Synopses & Reviews
A war criminal returns to the scene of the crime
It's 1999 and Emile Poulquet awaits sentencing in a Paris court for deporting thousands to almost certain death during World War II. But haunted by ghosts from his past, and determined to confront his dark legacy, he escapes and heads toward his beloved Finier, a rural town in the south of France where he once served as prefect. His return will have explosive consequences.
In Finier, Poulquet finds shelter within the strange embrace of a group of teenage wastrels, and encounters new breeds of idealism, degeneracy, and friendship. He sets out to find Arianne a lifelong obsession and the widow of a Resistance hero in order to hand her his last will and testament. But as he begins his quest, he cannot help being drawn, inexorably, toward another circle of refugees and reporters in town for a wartime reunion. He doesn't yet know that his worst betrayal and the greatest test of his own ability to pardon another is yet to come.
By turns epic and intimate, reflective and slyly humorous, Crawl Space limns the gray zone between past and future. Edie Meidav poignantly describes one man's tragic attempt to come to terms with the past.
"Meidav embeds the reader in the mind of a narcissistic, self-loathing, obsessive, vengeful narrator...whose oddly compelling voice is the achievement of this complex novel....With a tale both chilling and comical, Meidav considers the struggle to define history." Publishers Weekly
"In her new novel, Edie Meidav has created a vivid panorama of the modern world, refracted through an amazingly intricate character. The secrets of history, the unrequited loves and betrayals, the disgraces and disappointments and confusions all are revived for Emile Poulquet, who, in trying to escape his past, runs headlong into the trap of memory and guilt. Crawl Space is the work of a fearless writer with a cosmic imagination." Joanna Scott
In her energy as a writer, Meidav floats so many issues, throws so many balls in the air, that she runs the risk of anti-climax. Can the final meeting with Arianne, for example, carry the weight Poulquet puts on it as he travels toward it? Some novelists have the capacity, the narrative goodwill and the generosity to override and allay such readerly qualms. In this accomplished novel, Meidav shows herself to be one of that happy company. Given how long we wait to read Poulquet's will and testament, it's a relief when its content is both sufficiently enlightening and cunning that it succeeds as a device. Thomas Keneally, Washington Post, August, 2005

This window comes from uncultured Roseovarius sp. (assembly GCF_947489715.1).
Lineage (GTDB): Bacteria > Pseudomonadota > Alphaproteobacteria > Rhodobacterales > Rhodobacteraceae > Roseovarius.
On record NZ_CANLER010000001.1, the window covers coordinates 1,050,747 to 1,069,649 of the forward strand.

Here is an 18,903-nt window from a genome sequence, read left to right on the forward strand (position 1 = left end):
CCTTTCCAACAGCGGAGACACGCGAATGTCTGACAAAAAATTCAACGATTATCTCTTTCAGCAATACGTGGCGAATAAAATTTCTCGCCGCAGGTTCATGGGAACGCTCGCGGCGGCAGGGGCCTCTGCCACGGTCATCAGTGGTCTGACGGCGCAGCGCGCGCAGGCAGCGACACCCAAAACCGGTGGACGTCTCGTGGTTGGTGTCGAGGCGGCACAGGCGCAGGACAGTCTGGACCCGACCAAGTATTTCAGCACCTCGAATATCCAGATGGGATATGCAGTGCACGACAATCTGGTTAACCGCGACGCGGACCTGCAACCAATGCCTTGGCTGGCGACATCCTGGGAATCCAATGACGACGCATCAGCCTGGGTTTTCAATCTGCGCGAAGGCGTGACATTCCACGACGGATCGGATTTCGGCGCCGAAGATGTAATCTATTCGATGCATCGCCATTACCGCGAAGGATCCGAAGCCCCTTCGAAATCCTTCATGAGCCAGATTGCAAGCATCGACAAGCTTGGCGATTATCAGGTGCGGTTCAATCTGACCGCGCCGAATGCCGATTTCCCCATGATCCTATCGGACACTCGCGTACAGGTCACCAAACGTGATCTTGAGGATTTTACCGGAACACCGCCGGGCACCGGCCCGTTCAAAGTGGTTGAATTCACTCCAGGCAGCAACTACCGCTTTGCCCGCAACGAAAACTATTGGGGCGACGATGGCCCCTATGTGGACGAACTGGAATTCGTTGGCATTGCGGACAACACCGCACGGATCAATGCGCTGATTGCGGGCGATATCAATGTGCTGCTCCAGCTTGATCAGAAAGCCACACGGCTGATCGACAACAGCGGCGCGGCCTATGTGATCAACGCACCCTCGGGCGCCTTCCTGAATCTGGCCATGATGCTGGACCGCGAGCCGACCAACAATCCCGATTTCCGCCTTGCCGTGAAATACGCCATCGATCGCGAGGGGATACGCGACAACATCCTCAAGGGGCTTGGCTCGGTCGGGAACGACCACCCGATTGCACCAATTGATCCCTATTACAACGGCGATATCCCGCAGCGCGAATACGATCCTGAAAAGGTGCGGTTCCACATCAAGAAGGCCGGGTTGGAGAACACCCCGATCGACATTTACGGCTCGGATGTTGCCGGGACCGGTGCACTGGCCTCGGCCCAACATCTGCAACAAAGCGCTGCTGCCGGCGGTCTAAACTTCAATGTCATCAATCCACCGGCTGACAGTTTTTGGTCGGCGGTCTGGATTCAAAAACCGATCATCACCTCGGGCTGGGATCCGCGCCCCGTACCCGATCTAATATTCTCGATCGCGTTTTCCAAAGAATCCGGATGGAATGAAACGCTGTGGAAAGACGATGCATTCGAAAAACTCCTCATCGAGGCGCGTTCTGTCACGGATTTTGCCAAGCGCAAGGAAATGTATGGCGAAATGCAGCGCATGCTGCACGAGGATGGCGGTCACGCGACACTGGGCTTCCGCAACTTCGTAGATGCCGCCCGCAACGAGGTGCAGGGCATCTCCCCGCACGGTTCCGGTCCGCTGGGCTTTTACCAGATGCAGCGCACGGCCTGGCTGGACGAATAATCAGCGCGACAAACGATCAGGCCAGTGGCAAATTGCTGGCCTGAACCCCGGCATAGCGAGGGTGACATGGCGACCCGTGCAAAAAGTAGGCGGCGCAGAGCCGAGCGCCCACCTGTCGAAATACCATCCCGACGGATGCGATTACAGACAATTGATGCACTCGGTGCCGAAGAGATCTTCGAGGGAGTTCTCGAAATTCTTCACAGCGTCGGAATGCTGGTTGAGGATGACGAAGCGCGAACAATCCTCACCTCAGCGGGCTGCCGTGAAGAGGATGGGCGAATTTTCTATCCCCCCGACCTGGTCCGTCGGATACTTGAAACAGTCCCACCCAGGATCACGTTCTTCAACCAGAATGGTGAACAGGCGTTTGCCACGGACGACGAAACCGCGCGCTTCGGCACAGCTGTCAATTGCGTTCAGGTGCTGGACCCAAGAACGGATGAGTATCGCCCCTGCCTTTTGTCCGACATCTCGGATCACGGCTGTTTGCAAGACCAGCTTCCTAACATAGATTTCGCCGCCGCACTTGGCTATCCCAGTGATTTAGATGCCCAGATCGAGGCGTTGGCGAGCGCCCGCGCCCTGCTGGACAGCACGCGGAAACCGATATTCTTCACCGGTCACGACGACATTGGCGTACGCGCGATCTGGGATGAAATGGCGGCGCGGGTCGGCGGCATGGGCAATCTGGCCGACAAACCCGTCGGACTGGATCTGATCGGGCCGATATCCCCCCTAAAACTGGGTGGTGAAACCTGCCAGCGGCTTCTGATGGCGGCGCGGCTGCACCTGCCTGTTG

"Emile Poulquet, age 84, a former official of France's World War II Vichy regime, condemned thousands of fellow citizens to death camps. After decades of hiding and several plastic surgeries, he is apprehended and tried but not convicted for lack of anyone who could identify him. After escaping from the Paris prison in which he might be taken for a new trial, Poulquet returns to the scene of his crimes, a town in southern France. This quintessential French bureaucrat spends the rest of the novel rationalizing his conduct while tracking down past acquaintances. Meeting up with a band of teenage "wastrels" who offer shelter and companionship, he little suspects that he faces the biggest betrayal of all. Meidav . . . skillfully exposes the criminal mind that refuses to accept responsibility for its acts and instead blames the victim. A highly impressive and original treatment of the Holocaust; recommended for all literary and French history collections." Edward Cone, New York, Library Journal, July, 2005
By turns epic and intimate, reflective and slyly humorous, Meidav's new novel limns the gray zone between past and future, and it poignantly describes one man's tragic attempt to come to terms with the past.
Winner of the Bard Fiction Prize A San Francisco Chronicle Best Book of the YearAn Electric Review Best Book of the YearA ReadySteadyBook Best Book of the Year It's 1999 and Emile Poulquet awaits sentencing in a Paris court for deporting thousands to almost certain death during World War II. But, haunted by ghosts from his former life, and determined to confront his dark legacy, he escapes and heads toward his beloved Finier, a rural town in the south of France where he once served as prefect. His return will have explosive consequences. By turns reflective and slyly humorous, Crawl Space poignantly describes one man's tragic attempt to come to terms with the past.
About the Author
Edie Meidav is the author of The Far Field: A Novel of Ceylon. Winner of the Janet Heidinger Kafka Prize for Fiction by an American Woman, she teaches at the New College of California and is currently in residence at Bard College.